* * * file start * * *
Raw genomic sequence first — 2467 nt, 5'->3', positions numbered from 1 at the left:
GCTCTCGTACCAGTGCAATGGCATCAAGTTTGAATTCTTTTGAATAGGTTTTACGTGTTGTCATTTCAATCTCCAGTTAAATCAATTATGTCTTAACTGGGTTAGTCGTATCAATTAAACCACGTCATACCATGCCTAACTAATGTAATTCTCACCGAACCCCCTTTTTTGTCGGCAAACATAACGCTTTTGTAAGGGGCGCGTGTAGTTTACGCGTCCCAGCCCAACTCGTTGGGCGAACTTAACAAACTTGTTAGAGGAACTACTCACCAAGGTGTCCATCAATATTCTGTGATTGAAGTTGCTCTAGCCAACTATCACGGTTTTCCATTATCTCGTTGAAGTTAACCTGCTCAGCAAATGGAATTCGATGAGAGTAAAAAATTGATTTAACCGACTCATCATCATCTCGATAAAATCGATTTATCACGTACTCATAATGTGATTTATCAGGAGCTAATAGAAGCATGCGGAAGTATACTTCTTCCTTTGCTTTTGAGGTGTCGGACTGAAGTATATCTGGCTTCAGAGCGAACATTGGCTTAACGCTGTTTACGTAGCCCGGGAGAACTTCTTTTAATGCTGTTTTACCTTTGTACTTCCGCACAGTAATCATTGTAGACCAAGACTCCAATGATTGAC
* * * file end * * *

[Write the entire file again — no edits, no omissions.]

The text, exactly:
Raw genomic sequence first — 2467 nt, 5'->3', positions numbered from 1 at the left:
GCTCTCGTACCAGTGCAATGGCATCAAGTTTGAATTCTTTTGAATAGGTTTTACGTGTTGTCATTTCAATCTCCAGTTAAATCAATTATGTCTTAACTGGGTTAGTCGTATCAATTAAACCACGTCATACCATGCCTAACTAATGTAATTCTCACCGAACCCCCTTTTTTGTCGGCAAACATAACGCTTTTGTAAGGGGCGCGTGTAGTTTACGCGTCCCAGCCCAACTCGTTGGGCGAACTTAACAAACTTGTTAGAGGAACTACTCACCAAGGTGTCCATCAATATTCTGTGATTGAAGTTGCTCTAGCCAACTATCACGGTTTTCCATTATCTCGTTGAAGTTAACCTGCTCAGCAAATGGAATTCGATGAGAGTAAAAAATTGATTTAACCGACTCATCATCATCTCGATAAAATCGATTTATCACGTACTCATAATGTGATTTATCAGGAGCTAATAGAAGCATGCGGAAGTATACTTCTTCCTTTGCTTTTGAGGTGTCGGACTGAAGTATATCTGGCTTCAGAGCGAACATTGGCTTAACGCTGTTTACGTAGCCCGGGAGAACTTCTTTTAATGCTGTTTTACCTTTGTACTTCCGCACAGTAATCATTGTAGACCAAGACTCCAATGATTGAC